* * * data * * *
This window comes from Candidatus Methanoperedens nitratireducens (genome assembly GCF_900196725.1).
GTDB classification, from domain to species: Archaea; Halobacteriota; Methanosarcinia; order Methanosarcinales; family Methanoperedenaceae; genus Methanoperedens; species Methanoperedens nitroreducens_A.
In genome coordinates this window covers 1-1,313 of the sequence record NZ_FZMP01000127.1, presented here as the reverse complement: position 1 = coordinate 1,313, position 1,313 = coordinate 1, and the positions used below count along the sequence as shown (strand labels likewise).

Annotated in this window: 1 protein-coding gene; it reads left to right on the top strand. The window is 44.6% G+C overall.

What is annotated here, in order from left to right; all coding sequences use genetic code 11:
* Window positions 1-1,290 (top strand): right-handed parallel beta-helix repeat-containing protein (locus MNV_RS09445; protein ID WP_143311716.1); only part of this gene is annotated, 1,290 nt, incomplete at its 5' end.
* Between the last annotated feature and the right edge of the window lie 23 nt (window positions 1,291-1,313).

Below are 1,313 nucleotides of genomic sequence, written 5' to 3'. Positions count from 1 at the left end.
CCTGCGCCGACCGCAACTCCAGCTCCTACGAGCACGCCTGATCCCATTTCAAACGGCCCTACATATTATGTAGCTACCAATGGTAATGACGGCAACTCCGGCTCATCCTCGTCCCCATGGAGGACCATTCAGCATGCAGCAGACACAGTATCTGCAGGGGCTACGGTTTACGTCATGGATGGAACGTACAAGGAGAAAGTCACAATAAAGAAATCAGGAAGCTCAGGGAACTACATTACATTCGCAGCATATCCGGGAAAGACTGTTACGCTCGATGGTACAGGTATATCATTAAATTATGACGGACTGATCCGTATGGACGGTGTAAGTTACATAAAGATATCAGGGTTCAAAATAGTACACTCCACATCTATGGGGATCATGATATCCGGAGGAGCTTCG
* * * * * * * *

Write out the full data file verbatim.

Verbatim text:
This window comes from Candidatus Methanoperedens nitratireducens (genome assembly GCF_900196725.1).
GTDB classification, from domain to species: Archaea; Halobacteriota; Methanosarcinia; order Methanosarcinales; family Methanoperedenaceae; genus Methanoperedens; species Methanoperedens nitroreducens_A.
In genome coordinates this window covers 1-1,313 of the sequence record NZ_FZMP01000127.1, presented here as the reverse complement: position 1 = coordinate 1,313, position 1,313 = coordinate 1, and the positions used below count along the sequence as shown (strand labels likewise).

Annotated in this window: 1 protein-coding gene; it reads left to right on the top strand. The window is 44.6% G+C overall.

What is annotated here, in order from left to right; all coding sequences use genetic code 11:
* Window positions 1-1,290 (top strand): right-handed parallel beta-helix repeat-containing protein (locus MNV_RS09445; protein ID WP_143311716.1); only part of this gene is annotated, 1,290 nt, incomplete at its 5' end.
* Between the last annotated feature and the right edge of the window lie 23 nt (window positions 1,291-1,313).

Below are 1,313 nucleotides of genomic sequence, written 5' to 3'. Positions count from 1 at the left end.
CCTGCGCCGACCGCAACTCCAGCTCCTACGAGCACGCCTGATCCCATTTCAAACGGCCCTACATATTATGTAGCTACCAATGGTAATGACGGCAACTCCGGCTCATCCTCGTCCCCATGGAGGACCATTCAGCATGCAGCAGACACAGTATCTGCAGGGGCTACGGTTTACGTCATGGATGGAACGTACAAGGAGAAAGTCACAATAAAGAAATCAGGAAGCTCAGGGAACTACATTACATTCGCAGCATATCCGGGAAAGACTGTTACGCTCGATGGTACAGGTATATCATTAAATTATGACGGACTGATCCGTATGGACGGTGTAAGTTACATAAAGATATCAGGGTTCAAAATAGTACACTCCACATCTATGGGGATCATGATATCCGGAGGAGCTTCG